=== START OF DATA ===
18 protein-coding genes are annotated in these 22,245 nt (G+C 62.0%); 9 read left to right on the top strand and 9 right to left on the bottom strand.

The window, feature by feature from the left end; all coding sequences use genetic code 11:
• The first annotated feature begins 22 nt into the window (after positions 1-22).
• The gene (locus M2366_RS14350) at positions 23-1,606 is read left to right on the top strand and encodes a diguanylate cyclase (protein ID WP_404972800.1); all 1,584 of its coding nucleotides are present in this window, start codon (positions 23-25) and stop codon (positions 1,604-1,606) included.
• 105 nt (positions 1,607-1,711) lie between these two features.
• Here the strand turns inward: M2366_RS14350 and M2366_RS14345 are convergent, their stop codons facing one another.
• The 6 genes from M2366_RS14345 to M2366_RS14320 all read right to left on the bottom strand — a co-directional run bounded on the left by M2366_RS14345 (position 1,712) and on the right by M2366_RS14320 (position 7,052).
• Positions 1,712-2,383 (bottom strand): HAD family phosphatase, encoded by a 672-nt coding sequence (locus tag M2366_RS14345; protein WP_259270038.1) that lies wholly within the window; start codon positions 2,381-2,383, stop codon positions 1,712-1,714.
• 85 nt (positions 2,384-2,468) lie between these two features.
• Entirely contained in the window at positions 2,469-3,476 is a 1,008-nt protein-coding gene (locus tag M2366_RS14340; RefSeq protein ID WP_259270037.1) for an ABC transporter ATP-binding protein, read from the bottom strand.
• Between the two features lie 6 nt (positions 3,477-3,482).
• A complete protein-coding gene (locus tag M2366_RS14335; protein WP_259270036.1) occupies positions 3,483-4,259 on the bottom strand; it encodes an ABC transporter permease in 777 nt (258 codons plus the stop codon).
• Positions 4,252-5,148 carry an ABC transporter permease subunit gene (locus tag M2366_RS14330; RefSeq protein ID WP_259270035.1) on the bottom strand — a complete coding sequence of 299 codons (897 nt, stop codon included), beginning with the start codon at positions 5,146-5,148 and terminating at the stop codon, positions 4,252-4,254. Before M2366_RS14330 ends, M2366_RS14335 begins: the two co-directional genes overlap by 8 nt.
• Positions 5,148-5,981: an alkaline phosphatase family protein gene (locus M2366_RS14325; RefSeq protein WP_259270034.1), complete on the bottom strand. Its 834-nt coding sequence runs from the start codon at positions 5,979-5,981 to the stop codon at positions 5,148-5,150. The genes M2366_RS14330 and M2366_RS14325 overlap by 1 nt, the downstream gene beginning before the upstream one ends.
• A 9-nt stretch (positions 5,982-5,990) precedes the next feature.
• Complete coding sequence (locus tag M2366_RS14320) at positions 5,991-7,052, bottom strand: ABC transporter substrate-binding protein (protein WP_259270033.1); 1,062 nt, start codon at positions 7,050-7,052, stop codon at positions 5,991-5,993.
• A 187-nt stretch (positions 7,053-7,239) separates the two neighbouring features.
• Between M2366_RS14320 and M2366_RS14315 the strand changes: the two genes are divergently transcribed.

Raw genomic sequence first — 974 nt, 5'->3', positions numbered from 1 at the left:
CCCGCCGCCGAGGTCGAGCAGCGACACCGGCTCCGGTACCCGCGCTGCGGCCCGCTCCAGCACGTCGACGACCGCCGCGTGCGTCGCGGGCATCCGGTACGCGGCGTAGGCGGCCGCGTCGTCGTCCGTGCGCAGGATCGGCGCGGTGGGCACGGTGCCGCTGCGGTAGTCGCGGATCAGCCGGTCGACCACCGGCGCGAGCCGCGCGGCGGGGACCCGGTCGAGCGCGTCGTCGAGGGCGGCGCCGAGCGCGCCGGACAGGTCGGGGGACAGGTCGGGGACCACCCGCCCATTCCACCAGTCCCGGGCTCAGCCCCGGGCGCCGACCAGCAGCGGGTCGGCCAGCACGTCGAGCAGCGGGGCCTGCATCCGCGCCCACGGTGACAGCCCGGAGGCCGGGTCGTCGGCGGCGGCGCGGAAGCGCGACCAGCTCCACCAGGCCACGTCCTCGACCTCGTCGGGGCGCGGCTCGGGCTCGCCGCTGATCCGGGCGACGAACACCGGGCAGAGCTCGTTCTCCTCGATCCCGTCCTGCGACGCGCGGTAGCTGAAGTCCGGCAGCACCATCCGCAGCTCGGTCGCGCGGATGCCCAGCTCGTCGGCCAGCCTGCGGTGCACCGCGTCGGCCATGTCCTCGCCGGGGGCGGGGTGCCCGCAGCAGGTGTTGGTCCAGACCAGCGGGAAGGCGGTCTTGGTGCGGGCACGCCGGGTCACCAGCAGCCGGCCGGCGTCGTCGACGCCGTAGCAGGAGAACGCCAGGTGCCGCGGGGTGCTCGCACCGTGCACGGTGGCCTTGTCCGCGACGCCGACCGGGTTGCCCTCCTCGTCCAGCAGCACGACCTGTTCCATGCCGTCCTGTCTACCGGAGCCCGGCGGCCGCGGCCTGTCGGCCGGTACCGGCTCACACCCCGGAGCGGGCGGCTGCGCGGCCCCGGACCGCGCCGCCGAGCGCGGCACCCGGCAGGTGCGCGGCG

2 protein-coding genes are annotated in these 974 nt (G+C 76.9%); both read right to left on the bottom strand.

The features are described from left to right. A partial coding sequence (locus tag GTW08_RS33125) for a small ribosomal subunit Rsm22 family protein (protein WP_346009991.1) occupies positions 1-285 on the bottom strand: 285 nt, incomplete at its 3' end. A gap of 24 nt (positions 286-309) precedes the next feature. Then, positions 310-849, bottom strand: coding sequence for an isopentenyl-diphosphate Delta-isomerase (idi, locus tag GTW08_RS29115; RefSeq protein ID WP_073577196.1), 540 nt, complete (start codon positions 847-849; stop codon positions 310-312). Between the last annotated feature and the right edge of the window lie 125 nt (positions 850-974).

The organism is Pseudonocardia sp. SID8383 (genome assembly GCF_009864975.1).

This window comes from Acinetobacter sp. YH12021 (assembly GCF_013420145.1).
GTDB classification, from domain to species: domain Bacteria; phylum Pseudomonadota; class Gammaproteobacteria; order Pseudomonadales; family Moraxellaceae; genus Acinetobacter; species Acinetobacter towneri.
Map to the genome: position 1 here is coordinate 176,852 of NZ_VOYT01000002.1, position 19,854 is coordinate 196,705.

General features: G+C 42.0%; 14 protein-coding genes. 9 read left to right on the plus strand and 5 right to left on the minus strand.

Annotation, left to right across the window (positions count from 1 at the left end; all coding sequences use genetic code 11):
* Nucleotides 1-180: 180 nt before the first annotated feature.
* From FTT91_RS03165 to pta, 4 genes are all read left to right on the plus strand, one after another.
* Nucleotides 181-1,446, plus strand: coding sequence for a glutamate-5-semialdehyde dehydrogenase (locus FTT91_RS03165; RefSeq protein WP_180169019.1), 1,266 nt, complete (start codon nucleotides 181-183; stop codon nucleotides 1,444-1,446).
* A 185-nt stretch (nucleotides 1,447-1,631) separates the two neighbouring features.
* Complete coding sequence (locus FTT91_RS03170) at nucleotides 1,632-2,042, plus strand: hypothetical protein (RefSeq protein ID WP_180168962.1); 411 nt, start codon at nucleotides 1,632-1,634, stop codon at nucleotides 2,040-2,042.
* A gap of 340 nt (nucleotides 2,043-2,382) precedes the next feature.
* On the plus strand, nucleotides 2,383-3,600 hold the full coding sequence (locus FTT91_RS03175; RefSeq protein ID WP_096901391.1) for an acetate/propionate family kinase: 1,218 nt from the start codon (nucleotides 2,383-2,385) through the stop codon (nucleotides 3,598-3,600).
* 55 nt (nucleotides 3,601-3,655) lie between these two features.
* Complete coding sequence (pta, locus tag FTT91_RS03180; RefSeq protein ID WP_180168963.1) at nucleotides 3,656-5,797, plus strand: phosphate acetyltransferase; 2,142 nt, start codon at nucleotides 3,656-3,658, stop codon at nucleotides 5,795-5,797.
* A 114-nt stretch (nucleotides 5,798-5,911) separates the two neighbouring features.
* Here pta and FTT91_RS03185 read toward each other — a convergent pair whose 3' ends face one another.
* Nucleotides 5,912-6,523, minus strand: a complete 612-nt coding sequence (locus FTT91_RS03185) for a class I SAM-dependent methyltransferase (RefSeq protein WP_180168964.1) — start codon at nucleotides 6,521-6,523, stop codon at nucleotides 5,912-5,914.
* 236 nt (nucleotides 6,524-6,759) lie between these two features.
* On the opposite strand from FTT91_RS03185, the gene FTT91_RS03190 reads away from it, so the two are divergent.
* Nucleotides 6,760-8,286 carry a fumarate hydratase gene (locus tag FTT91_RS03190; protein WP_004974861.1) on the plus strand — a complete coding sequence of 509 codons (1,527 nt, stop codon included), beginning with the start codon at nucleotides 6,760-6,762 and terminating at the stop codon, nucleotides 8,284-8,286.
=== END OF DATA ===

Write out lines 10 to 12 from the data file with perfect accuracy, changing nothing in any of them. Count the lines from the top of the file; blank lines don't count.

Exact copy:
• Entirely contained in the window at positions 2,469-3,476 is a 1,008-nt protein-coding gene (locus tag M2366_RS14340; RefSeq protein ID WP_259270037.1) for an ABC transporter ATP-binding protein, read from the bottom strand.
• Between the two features lie 6 nt (positions 3,477-3,482).
• A complete protein-coding gene (locus tag M2366_RS14335; protein WP_259270036.1) occupies positions 3,483-4,259 on the bottom strand; it encodes an ABC transporter permease in 777 nt (258 codons plus the stop codon).